Our fundraising effort concerns both of those things: we need the help of a lawyer to pursue damages (which we’re only really interested in to offset any damages Bizar may be awarded against us), and we also need a lawyer’s help to combat Bizar’s second attempt to prove that he owns the V&V trademark.

 Sunglar: Is his appeal still in court?

Jeff Dee: The appeals court handed down its ruling earlier this year. That’s why we’re headed back to court in Arizona.

Sunglar: How can the community help?

Jeff Dee: We’re confident that all of our rights will ultimately be upheld, as long as we have proper legal representation. But that’s the problem; we never had a lawyer in Arizona, and the only part of the case which went very badly for us (the defamation charge) was the result of that lack. So, we’ve launched a GoFundMe campaign to raise money to pay a lawyer to represent us in Arizona during this final phase. We raised enough in the first couple of days to get a lawyer started, but we need the donations to keep flowing in order to keep this lawyer working. So, the main way folks can help is by pitching in as generously as they can. Lawyers are not cheap, but they are extremely important!

Sunglar: Besides the GoFundMe campaign, is there anything else people can do?

Jeff Dee: Anyone who’d like to donate, but not through GoFundMe for whatever reason, can donate directly via PayPal to

Anyone who can’t afford to donate, or who can but would like to do even more, can help out by spreading the word about our situation and our GoFundMe campaign to everyone they know who has enjoyed our work, or who simply cares about the issue of creators’ rights.

And of course, folks can also support us by purchasing our games. Visit our website for more information.

Sunglar: I imagine Monkey House Games priority is the legal battle, but do you have any future plans once this whole affair is behind you?

Jeff Dee: We’ve been working on a major update of Villains and Vigilantes for several years now. We don’t plan on releasing it until after the legal battle is resolved, of course, for obvious reasons. In the meanwhile, we’ve got several new adventures in the works by some of the authors who wrote the original V&V adventures back in the ‘80’s. We are ready to go!

Sunglar: And after all the heavy topics, a couple of lighter questions. What comics or other superhero themed media inspire you when you were creating the game?

Jeff Dee: We had the good fortune to be creating V&V during a wonderful era in comics. John Byrne was drawing X-Men, Frank Miller was doing Daredevil, and the Christopher Reeve Superman film had just come out. It was a great time to be a superhero fan. Not quite like today, which is also great with all of the superhero films and TV series going on, but great in its own right.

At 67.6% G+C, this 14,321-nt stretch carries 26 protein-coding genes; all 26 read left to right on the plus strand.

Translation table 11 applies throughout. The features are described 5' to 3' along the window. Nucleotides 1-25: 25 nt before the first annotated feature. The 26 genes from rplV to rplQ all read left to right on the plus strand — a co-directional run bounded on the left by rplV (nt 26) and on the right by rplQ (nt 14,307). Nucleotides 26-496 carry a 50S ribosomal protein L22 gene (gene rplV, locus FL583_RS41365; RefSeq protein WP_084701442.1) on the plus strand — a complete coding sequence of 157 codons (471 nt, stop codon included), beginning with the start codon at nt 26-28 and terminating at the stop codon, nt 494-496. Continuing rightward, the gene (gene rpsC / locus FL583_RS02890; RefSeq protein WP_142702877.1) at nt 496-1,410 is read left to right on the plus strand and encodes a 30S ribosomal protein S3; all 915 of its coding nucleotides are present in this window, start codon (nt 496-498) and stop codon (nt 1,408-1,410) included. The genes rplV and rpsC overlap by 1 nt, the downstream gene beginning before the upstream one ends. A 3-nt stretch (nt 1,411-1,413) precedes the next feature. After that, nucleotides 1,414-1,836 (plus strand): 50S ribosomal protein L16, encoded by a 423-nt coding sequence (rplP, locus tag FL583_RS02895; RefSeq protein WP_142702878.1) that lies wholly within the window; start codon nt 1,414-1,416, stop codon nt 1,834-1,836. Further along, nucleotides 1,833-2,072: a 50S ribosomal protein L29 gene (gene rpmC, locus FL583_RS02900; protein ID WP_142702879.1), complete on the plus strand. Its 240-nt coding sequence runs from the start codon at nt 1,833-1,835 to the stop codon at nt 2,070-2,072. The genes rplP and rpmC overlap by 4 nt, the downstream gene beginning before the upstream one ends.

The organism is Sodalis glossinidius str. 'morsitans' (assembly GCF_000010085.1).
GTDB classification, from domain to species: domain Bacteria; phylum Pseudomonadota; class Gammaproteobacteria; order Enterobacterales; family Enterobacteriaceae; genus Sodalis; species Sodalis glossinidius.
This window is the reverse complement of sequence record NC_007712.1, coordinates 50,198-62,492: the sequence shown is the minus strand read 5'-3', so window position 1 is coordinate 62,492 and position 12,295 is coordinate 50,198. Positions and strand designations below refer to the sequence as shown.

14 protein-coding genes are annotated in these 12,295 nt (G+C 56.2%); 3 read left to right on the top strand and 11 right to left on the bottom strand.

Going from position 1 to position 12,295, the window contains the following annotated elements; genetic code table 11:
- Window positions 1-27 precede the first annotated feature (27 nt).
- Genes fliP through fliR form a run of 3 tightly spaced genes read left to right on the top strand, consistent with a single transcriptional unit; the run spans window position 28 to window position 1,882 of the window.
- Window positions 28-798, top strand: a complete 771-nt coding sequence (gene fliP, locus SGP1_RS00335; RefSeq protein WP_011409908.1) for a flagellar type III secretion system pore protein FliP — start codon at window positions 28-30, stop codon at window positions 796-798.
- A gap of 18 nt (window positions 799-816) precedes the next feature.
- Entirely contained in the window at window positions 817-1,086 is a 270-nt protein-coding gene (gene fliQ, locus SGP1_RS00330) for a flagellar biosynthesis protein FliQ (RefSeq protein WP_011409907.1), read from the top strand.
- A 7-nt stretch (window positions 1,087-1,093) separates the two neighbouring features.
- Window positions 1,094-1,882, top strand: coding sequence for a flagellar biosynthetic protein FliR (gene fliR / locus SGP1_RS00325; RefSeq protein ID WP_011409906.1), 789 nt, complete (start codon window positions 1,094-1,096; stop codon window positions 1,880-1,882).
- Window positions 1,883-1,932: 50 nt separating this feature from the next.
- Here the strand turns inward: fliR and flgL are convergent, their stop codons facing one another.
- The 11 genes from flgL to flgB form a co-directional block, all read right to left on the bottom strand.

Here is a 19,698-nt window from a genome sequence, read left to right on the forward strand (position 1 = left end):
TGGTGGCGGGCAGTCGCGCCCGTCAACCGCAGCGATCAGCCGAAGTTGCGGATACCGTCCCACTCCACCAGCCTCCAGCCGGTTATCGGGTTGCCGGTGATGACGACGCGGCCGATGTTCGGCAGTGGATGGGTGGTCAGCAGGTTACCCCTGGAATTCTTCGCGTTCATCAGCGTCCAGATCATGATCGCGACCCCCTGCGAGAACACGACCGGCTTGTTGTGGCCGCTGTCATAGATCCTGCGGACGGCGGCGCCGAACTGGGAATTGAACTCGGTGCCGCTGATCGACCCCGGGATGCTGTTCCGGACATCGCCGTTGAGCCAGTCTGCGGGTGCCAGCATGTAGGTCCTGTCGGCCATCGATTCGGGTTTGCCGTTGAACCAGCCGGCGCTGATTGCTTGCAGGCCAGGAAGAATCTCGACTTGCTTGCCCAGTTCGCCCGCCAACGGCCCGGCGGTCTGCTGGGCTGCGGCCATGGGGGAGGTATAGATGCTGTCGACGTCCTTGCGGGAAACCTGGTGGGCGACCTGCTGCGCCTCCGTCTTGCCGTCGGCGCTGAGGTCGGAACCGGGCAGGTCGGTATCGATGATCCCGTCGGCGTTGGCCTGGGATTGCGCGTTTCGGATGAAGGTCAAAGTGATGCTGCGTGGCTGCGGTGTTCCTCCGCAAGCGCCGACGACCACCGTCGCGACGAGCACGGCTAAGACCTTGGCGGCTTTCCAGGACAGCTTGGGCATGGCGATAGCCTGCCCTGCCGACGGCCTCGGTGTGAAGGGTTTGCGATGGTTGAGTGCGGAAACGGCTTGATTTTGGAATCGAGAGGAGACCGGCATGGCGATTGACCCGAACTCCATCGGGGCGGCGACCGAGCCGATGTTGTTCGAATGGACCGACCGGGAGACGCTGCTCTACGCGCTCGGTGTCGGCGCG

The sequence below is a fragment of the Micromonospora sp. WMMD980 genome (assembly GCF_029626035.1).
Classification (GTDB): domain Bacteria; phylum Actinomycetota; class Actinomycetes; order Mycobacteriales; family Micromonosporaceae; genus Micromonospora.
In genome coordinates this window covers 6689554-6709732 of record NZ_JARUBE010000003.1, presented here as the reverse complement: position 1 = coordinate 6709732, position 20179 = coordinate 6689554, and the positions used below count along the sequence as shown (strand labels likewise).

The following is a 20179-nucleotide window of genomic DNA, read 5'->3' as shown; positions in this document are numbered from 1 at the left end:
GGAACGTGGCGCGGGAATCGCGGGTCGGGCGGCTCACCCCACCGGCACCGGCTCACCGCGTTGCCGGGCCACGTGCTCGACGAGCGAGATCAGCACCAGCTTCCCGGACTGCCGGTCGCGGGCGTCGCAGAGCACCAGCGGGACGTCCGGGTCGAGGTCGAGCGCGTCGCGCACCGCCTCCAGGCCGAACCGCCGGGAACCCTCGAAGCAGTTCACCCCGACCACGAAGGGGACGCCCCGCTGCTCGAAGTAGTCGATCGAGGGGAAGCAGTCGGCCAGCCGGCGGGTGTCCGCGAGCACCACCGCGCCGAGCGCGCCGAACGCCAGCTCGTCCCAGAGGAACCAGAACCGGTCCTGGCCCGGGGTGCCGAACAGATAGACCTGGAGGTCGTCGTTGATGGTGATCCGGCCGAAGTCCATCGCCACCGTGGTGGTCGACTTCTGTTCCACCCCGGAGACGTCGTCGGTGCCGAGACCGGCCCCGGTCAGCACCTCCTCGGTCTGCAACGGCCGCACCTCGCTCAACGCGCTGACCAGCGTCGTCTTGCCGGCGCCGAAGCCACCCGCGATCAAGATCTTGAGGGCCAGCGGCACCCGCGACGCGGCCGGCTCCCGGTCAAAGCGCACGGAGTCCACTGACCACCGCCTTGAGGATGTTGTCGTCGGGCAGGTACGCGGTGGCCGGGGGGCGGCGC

Sunglar: I was a fan of Byrne and Miller myself and read a lot of comics, albeit in Spanish, when the original Superman move came out. What comics or other superhero themed media do you currently enjoy?

Jeff Dee: All of the films and TV series. I don’t read many actual comics these days, simply because of how expensive they’ve become. Somebody ought to do something about that.

Sunglar: I agree on the price of comics. Myself I read some digitally, which sadly isn’t much cheaper, and buy a lot of TPB which is paradoxically often less expensive than buying individual issues when you get them with a discount. Lastly, since I follow you on Facebook, I know this is a topic you post about a lot: Tékumel. It is one of those things I constantly read about with regards to the history of the hobby and more, but I’ve never read anything about it, or gotten any product. As a novice, where should I start, and what does it mean to you?

Jeff Dee: Remember earlier when I mentioned that Jack Herman and I first attempted to role-play a superhero battle using a modified version of the Empire of the Petal Throne RPG? Tékumel is the world setting from that game, and EPT was the RPG my brother left behind when he went off to college. It’s the first RPG I ever really ran as a GM. In short: it’s a fantasy world build on the ruins of a fallen interstellar civilization. It also has the most amazing amount of source material available for it that you can possibly imagine. I *love* Tékumel, which is why my other RPG publishing company licensed the rights, and came out with my new game Béthorm: the Plane of Tékumel. The best place to start learning about this amazing setting is the official website,


And on that note, that’s a wrap for the interview with Jeff Dee. I am very grateful for the opportunity to ask him these questions. Writing this post I once again felt like the teen that discovered his art for the first time. Here is wishing he and Jack come out on top on this legal case, put all these woes behind them, and can concentrate in creating new games and publishing that update to V&V. Don’t forget to support the Monkey House Games Legal Battle GoFundMe campaign.